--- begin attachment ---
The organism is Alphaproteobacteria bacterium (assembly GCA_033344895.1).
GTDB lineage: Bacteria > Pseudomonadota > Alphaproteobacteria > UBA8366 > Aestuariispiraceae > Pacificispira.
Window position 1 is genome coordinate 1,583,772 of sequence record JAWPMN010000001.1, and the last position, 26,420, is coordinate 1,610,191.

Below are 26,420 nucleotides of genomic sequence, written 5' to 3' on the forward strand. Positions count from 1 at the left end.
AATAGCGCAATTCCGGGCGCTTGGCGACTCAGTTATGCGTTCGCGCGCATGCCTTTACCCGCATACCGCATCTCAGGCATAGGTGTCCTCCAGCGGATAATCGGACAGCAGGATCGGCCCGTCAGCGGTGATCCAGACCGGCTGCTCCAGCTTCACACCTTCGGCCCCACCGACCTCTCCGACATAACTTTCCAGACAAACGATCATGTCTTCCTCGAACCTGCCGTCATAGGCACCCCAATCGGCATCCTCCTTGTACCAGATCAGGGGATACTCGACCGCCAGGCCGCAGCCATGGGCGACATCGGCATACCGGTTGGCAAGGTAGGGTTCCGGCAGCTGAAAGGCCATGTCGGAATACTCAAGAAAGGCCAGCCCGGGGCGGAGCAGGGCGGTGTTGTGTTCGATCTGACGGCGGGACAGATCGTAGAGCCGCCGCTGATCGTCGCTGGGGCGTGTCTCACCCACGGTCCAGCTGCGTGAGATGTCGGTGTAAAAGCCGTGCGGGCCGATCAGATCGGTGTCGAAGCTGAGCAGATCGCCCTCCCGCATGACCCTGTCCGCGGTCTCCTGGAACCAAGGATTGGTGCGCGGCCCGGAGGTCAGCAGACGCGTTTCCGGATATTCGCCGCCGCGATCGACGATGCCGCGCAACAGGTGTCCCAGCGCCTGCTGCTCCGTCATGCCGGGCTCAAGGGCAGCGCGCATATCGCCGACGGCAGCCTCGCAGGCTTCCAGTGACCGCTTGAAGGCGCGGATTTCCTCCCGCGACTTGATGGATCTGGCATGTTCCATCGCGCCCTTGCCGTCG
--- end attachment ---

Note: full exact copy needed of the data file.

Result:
The organism is Alphaproteobacteria bacterium (assembly GCA_033344895.1).
GTDB lineage: Bacteria > Pseudomonadota > Alphaproteobacteria > UBA8366 > Aestuariispiraceae > Pacificispira.
Window position 1 is genome coordinate 1,583,772 of sequence record JAWPMN010000001.1, and the last position, 26,420, is coordinate 1,610,191.

Below are 26,420 nucleotides of genomic sequence, written 5' to 3' on the forward strand. Positions count from 1 at the left end.
AATAGCGCAATTCCGGGCGCTTGGCGACTCAGTTATGCGTTCGCGCGCATGCCTTTACCCGCATACCGCATCTCAGGCATAGGTGTCCTCCAGCGGATAATCGGACAGCAGGATCGGCCCGTCAGCGGTGATCCAGACCGGCTGCTCCAGCTTCACACCTTCGGCCCCACCGACCTCTCCGACATAACTTTCCAGACAAACGATCATGTCTTCCTCGAACCTGCCGTCATAGGCACCCCAATCGGCATCCTCCTTGTACCAGATCAGGGGATACTCGACCGCCAGGCCGCAGCCATGGGCGACATCGGCATACCGGTTGGCAAGGTAGGGTTCCGGCAGCTGAAAGGCCATGTCGGAATACTCAAGAAAGGCCAGCCCGGGGCGGAGCAGGGCGGTGTTGTGTTCGATCTGACGGCGGGACAGATCGTAGAGCCGCCGCTGATCGTCGCTGGGGCGTGTCTCACCCACGGTCCAGCTGCGTGAGATGTCGGTGTAAAAGCCGTGCGGGCCGATCAGATCGGTGTCGAAGCTGAGCAGATCGCCCTCCCGCATGACCCTGTCCGCGGTCTCCTGGAACCAAGGATTGGTGCGCGGCCCGGAGGTCAGCAGACGCGTTTCCGGATATTCGCCGCCGCGATCGACGATGCCGCGCAACAGGTGTCCCAGCGCCTGCTGCTCCGTCATGCCGGGCTCAAGGGCAGCGCGCATATCGCCGACGGCAGCCTCGCAGGCTTCCAGTGACCGCTTGAAGGCGCGGATTTCCTCCCGCGACTTGATGGATCTGGCATGTTCCATCGCGCCCTTGCCGTCG